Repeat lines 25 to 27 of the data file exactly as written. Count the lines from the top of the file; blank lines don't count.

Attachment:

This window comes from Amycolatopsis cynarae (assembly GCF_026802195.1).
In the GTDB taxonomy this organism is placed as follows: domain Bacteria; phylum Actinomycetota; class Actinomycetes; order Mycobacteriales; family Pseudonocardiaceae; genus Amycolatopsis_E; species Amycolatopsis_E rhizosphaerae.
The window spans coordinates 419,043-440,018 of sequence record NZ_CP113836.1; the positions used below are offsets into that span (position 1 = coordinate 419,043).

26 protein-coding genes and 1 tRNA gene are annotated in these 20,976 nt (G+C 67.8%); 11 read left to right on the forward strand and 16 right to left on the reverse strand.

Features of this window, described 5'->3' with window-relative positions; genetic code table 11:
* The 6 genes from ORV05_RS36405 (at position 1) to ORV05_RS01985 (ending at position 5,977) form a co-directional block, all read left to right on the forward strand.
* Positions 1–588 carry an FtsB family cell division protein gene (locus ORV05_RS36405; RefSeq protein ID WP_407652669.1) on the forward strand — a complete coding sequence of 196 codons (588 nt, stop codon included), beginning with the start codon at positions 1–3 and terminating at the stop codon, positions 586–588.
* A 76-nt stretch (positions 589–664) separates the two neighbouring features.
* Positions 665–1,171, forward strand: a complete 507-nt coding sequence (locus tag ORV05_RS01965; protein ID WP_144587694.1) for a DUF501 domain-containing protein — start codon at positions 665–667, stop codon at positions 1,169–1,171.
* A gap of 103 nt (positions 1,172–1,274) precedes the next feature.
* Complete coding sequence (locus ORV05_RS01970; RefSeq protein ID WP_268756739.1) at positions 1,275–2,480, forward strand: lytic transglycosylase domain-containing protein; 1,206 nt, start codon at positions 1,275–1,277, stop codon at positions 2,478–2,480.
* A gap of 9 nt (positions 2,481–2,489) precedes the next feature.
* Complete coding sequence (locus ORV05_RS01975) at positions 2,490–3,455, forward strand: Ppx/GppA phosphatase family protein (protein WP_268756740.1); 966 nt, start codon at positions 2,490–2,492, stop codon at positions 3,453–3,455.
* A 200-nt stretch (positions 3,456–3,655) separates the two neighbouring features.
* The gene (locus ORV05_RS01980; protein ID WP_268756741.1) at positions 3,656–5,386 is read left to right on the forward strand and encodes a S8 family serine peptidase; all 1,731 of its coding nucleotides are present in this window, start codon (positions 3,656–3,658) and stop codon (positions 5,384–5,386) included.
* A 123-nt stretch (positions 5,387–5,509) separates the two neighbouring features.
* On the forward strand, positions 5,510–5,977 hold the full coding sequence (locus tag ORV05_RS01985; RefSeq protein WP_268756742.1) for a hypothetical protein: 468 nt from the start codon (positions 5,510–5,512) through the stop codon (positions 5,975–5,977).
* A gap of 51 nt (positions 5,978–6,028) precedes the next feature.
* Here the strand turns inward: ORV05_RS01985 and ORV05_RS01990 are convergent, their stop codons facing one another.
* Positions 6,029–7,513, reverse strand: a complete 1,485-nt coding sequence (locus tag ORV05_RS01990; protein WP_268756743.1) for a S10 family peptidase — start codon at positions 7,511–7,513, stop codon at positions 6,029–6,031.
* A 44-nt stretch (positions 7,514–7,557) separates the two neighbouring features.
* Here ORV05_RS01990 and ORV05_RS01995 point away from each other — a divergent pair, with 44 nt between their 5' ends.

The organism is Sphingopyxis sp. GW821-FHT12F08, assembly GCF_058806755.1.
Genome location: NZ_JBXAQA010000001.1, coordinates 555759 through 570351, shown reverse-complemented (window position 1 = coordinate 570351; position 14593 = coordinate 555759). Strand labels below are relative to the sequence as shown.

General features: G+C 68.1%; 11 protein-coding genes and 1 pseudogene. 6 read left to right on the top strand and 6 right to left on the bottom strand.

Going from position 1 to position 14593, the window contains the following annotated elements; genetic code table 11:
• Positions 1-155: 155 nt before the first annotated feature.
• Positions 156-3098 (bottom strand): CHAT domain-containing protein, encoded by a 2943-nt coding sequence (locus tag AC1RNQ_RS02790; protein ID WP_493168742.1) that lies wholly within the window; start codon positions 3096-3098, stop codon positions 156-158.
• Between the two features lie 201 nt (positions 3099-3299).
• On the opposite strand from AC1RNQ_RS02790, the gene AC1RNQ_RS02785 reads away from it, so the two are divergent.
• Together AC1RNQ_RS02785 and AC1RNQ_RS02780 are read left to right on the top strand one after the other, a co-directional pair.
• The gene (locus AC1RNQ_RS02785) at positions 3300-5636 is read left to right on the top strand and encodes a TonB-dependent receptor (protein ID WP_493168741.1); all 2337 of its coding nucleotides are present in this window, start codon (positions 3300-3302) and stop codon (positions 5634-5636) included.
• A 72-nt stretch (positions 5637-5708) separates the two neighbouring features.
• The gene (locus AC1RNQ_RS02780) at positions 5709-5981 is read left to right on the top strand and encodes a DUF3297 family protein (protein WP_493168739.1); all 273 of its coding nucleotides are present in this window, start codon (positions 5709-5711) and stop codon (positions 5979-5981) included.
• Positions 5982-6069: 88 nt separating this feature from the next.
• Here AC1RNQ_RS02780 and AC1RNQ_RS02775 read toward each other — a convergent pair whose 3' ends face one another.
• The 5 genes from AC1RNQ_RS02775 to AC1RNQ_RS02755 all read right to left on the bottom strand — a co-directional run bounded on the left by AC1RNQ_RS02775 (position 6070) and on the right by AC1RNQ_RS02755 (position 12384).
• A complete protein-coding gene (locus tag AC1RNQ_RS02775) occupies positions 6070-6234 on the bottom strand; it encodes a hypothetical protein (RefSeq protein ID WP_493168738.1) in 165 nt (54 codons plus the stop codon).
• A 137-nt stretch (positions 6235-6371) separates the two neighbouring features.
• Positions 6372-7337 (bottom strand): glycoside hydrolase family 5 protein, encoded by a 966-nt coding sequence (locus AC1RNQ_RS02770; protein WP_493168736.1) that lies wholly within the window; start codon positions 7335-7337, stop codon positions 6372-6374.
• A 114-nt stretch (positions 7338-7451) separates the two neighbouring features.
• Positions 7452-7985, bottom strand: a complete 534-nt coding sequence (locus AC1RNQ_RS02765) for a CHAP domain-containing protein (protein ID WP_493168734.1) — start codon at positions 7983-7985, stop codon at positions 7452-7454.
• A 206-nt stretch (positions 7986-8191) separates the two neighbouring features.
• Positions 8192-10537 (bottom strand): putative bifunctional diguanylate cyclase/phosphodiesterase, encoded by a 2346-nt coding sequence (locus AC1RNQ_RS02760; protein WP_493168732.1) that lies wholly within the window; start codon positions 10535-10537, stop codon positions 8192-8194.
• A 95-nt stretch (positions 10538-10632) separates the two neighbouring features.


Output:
General features: G+C 68.1%; 11 protein-coding genes and 1 pseudogene. 6 read left to right on the top strand and 6 right to left on the bottom strand.

Going from position 1 to position 14593, the window contains the following annotated elements; genetic code table 11:
• Positions 1-155: 155 nt before the first annotated feature.